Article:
Reviewer: Mark Clegg
Since Jersey Boys appeared on Broadway and in the West End, the music of Frankie Valli and The Four Seasons is as popular as it was in their heyday in the 1960s. Of course, such success spawns tribute acts and there are three or four such acts touring the UK at the moment. Bye Bye Baby, which arrived in Whitley Bay this week may not be the flashiest, but it certainly ranks as one of the most purely entertaining.
The primary strength of a Four Seasons tribute act is the material. It is mind-boggling how many hit songs they had over their career (including Valli’s solo recordings) and how many of these remain in the public consciousness half a century later. However, these songs are not easy to sing and a talented quartet are required. Fortunately, Bye Bye Baby has just that. Jamie Ledwith leads the group as Valli. Tim Kay plays Tommy DeVito and Dan Goddard and Richard Campbell are Nick Massi and Bob Gaudio respectively.
A loose approach as to who actually sang what (Grease here is given to Massi) allows each performer to shine with solo work and they all possess fine voices. However, it’s when they come together in four-part harmony that the vocals really soar, and the synchronised choreography adds a wonderful shine to the overall performances.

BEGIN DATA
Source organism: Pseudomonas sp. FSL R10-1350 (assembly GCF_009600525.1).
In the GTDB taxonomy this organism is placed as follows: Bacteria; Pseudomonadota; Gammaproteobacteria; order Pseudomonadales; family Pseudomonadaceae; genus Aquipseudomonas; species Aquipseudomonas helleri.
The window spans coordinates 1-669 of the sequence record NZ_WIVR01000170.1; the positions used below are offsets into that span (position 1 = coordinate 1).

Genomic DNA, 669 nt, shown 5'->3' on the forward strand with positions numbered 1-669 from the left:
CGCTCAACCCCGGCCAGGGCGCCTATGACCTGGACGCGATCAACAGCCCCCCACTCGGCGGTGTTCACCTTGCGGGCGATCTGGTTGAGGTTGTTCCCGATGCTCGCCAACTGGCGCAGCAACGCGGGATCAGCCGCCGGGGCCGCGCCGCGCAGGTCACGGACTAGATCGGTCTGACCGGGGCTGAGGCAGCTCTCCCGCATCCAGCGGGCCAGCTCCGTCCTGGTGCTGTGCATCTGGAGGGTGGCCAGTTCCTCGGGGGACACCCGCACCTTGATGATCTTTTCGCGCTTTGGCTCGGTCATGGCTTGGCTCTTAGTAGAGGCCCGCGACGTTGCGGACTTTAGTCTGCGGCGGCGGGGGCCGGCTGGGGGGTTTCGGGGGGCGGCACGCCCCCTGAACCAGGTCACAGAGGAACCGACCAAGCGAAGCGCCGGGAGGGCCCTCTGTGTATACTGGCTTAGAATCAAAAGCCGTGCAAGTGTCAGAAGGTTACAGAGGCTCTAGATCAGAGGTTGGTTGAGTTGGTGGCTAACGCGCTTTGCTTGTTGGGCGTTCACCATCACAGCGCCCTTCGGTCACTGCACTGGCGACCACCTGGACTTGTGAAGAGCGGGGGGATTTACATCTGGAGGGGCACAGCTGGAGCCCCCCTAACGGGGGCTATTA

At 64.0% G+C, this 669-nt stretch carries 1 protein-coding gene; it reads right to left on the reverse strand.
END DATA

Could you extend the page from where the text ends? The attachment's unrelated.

The four-piece band is superb, musically faultless, and brilliantly balanced with the singers. The scenery comprises of a single large screen on which photos of the performers’ real-life counterparts and record covers from their songs are projected. This is a simple and effective device that allows some context into proceedings, as well as giving and an extra touch of nostalgia. The lighting too is relatively simple but extremely effective.
Audience participation is encouraged and, by the time the finale medley of all the really big hits arrives, most of the audience are on their feet and singing and dancing along.
At a tight two hours (including interval) the pace never falters. The songs are presented chronologically, with hit song following hit song. The whole thing is held together with minimal but entertaining and informative narration that tells the story of the band, not shying away from the conflict and tragedy that happened along the way.
This is a very straightforward and unfussy tribute that rightly allows the music to take centre stage and which is all the better for it. For undiluted, Four Seasons flavoured entertainment you really can’t beat Bye Bye Baby.
Touring nationwide | Image: Contributed